This is the first of Maya Angelou's five volumes of autobiography, in which she evokes her childhood with her grandmother in the American south of the 1930s. She learns the power of a white skin and suffers the trauma of rape by her mother's lover.
This tale of a woman's quest for fulfilment and self-discovery follows the story of Janie whose experiences make her recognize that husbands are just "things to drape her dreams over".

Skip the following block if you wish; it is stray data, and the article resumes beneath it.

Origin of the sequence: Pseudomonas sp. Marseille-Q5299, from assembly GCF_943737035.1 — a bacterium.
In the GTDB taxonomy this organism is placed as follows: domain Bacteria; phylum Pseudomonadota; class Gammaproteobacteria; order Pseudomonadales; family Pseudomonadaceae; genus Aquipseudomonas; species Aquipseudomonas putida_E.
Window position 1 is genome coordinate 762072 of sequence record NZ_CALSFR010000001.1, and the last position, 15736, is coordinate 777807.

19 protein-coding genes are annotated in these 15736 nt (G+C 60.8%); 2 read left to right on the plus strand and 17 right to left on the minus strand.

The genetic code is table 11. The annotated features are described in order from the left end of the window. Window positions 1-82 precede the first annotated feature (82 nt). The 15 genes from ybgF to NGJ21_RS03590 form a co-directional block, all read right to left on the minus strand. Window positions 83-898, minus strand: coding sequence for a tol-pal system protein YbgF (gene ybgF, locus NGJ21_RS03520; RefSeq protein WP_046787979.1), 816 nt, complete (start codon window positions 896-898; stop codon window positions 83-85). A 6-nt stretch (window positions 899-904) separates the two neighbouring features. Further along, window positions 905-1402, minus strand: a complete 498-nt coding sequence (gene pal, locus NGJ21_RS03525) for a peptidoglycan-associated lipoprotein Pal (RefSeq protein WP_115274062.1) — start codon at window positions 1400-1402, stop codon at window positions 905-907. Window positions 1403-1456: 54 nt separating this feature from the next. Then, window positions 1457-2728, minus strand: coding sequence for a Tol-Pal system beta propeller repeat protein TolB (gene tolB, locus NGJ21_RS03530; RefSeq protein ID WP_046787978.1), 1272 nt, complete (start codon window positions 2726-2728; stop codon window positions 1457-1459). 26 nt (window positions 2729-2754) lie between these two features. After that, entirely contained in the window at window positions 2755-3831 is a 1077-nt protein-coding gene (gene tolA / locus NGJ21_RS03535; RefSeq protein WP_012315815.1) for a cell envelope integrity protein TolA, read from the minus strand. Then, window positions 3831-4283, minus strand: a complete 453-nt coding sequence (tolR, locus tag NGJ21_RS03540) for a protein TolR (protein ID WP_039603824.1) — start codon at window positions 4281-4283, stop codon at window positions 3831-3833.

WITH AN INTRODUCTION BY A. S. BYATT 'During that burning day when we were crossing Iowa, our talk kept returning to a central figure, a Bohemian girl whom we had both known long ago. More than any other person we remembered, this girl seemed to mean to us the country, the conditions, the whole adventure of our childhood . . . His mind was full of her that day. He made me see her again, feel her presence, revived all my old affection for her.' My Antonia is the unforgettable story of an immigrant woman's life on the Nebraska plains, seen through the eyes of her childhood friend, Jim Burden. The beautiful, free-spirited, wild-eyed girl captured Jim's imagination long ago and haunts him still, embodying for him the elemental spirit of the American frontier. In this powerful and astonishing novel, Willa Cather created one of the most winning yet thoroughly convincing heroines in American fiction.